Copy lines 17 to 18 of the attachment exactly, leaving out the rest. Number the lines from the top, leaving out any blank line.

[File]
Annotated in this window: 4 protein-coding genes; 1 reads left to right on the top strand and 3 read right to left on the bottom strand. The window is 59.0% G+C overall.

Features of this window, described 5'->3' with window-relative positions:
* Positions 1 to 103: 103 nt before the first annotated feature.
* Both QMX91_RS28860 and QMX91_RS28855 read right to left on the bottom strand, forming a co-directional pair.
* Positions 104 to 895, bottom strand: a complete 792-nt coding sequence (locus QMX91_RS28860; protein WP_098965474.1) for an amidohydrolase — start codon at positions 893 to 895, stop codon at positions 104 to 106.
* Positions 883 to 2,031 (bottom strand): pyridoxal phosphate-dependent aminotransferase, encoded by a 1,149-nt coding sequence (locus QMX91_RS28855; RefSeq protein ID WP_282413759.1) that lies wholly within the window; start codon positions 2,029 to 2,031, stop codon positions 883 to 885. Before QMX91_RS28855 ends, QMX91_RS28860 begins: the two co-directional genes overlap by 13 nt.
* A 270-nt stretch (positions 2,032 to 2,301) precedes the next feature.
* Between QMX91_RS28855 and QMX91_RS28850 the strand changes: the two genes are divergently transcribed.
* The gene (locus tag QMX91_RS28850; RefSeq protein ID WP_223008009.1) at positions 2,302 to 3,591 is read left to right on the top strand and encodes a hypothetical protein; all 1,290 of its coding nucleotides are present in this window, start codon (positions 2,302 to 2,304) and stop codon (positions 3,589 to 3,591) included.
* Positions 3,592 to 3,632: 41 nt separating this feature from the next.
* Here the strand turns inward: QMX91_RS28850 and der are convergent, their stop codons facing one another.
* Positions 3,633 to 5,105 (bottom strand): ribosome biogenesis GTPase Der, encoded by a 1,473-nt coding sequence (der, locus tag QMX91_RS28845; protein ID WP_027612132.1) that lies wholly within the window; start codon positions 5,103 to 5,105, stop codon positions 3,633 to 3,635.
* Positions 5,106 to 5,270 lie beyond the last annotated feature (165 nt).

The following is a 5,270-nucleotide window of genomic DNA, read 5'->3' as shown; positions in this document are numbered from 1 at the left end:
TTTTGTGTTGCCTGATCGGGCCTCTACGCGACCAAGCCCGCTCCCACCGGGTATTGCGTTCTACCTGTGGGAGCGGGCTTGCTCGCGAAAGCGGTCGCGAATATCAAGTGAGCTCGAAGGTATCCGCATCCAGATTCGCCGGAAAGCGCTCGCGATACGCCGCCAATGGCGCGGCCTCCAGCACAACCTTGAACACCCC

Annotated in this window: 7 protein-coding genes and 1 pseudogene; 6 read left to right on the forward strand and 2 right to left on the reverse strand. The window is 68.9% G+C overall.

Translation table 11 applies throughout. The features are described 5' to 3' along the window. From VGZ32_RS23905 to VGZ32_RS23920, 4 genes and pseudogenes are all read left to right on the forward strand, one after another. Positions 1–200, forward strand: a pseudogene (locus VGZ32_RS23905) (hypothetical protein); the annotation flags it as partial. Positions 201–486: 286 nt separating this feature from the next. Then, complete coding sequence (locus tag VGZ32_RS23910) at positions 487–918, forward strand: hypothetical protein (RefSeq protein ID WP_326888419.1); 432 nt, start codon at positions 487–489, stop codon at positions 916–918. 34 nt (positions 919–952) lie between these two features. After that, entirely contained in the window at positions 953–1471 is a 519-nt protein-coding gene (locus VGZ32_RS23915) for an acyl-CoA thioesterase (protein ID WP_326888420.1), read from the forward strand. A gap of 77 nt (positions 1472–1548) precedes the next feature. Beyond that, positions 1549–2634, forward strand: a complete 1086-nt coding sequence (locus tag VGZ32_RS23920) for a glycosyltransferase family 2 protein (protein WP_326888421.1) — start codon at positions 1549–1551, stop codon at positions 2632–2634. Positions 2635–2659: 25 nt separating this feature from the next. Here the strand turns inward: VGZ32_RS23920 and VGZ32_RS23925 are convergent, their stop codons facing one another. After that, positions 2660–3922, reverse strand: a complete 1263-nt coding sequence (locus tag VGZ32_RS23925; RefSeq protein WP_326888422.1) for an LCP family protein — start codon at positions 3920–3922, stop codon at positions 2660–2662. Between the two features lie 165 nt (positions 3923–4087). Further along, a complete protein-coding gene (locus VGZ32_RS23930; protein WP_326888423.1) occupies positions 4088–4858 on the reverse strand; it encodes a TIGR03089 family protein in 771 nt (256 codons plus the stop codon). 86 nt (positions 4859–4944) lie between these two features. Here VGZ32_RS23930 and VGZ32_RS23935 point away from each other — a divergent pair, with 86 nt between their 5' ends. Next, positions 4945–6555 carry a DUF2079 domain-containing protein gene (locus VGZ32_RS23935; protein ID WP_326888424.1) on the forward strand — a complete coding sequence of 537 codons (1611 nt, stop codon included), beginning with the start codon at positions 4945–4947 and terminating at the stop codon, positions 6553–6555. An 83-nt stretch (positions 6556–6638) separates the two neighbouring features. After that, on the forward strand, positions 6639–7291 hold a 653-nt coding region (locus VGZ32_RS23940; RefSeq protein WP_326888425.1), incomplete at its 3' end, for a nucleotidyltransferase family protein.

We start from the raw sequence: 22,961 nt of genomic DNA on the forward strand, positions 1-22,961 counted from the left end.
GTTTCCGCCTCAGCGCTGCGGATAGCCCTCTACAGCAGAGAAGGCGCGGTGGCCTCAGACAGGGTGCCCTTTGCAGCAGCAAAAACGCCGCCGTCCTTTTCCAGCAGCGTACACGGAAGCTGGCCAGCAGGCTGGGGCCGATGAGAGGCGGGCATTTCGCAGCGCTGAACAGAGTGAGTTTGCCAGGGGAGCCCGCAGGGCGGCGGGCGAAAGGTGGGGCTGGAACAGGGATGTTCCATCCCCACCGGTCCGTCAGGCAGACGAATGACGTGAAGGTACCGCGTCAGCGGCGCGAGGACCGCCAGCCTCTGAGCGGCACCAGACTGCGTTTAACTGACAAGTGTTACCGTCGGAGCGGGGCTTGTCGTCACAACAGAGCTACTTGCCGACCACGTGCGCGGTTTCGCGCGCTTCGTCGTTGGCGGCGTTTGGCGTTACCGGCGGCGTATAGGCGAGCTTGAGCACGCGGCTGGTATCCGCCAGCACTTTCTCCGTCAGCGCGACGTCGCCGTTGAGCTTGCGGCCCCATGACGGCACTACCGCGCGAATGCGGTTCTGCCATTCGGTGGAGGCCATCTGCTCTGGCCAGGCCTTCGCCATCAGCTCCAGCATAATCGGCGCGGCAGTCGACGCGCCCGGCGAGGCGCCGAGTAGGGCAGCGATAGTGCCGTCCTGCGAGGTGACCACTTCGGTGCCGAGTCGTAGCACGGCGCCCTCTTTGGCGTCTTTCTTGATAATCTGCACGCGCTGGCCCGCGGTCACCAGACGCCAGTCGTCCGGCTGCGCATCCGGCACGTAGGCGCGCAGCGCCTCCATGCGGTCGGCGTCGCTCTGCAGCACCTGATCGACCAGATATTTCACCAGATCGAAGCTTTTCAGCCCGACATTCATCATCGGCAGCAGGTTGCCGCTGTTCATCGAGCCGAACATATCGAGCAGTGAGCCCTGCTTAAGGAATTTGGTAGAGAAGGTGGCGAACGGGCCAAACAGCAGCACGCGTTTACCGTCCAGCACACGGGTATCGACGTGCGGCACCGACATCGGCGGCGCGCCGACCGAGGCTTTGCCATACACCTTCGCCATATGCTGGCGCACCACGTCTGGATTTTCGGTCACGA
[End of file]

Translation table 11 applies throughout. The features are described 5' to 3' along the window. From VGZ32_RS23905 to VGZ32_RS23920, 4 genes and pseudogenes are all read left to right on the forward strand, one after another. Positions 1–200, forward strand: a pseudogene (locus VGZ32_RS23905) (hypothetical protein); the annotation flags it as partial. Positions 201–486: 286 nt separating this feature from the next. Then, complete coding sequence (locus tag VGZ32_RS23910) at positions 487–918, forward strand: hypothetical protein (RefSeq protein ID WP_326888419.1); 432 nt, start codon at positions 487–489, stop codon at positions 916–918. 34 nt (positions 919–952) lie between these two features. After that, entirely contained in the window at positions 953–1471 is a 519-nt protein-coding gene (locus VGZ32_RS23915) for an acyl-CoA thioesterase (protein ID WP_326888420.1), read from the forward strand. A gap of 77 nt (positions 1472–1548) precedes the next feature. Beyond that, positions 1549–2634, forward strand: a complete 1086-nt coding sequence (locus tag VGZ32_RS23920) for a glycosyltransferase family 2 protein (protein WP_326888421.1) — start codon at positions 1549–1551, stop codon at positions 2632–2634. Positions 2635–2659: 25 nt separating this feature from the next. Here the strand turns inward: VGZ32_RS23920 and VGZ32_RS23925 are convergent, their stop codons facing one another. After that, positions 2660–3922, reverse strand: a complete 1263-nt coding sequence (locus tag VGZ32_RS23925; RefSeq protein WP_326888422.1) for an LCP family protein — start codon at positions 3920–3922, stop codon at positions 2660–2662. Between the two features lie 165 nt (positions 3923–4087). Further along, a complete protein-coding gene (locus VGZ32_RS23930; protein WP_326888423.1) occupies positions 4088–4858 on the reverse strand; it encodes a TIGR03089 family protein in 771 nt (256 codons plus the stop codon). 86 nt (positions 4859–4944) lie between these two features. Here VGZ32_RS23930 and VGZ32_RS23935 point away from each other — a divergent pair, with 86 nt between their 5' ends. Next, positions 4945–6555 carry a DUF2079 domain-containing protein gene (locus VGZ32_RS23935; protein ID WP_326888424.1) on the forward strand — a complete coding sequence of 537 codons (1611 nt, stop codon included), beginning with the start codon at positions 4945–4947 and terminating at the stop codon, positions 6553–6555. An 83-nt stretch (positions 6556–6638) separates the two neighbouring features. After that, on the forward strand, positions 6639–7291 hold a 653-nt coding region (locus VGZ32_RS23940; RefSeq protein WP_326888425.1), incomplete at its 3' end, for a nucleotidyltransferase family protein.

We start from the raw sequence: 22,961 nt of genomic DNA on the forward strand, positions 1-22,961 counted from the left end.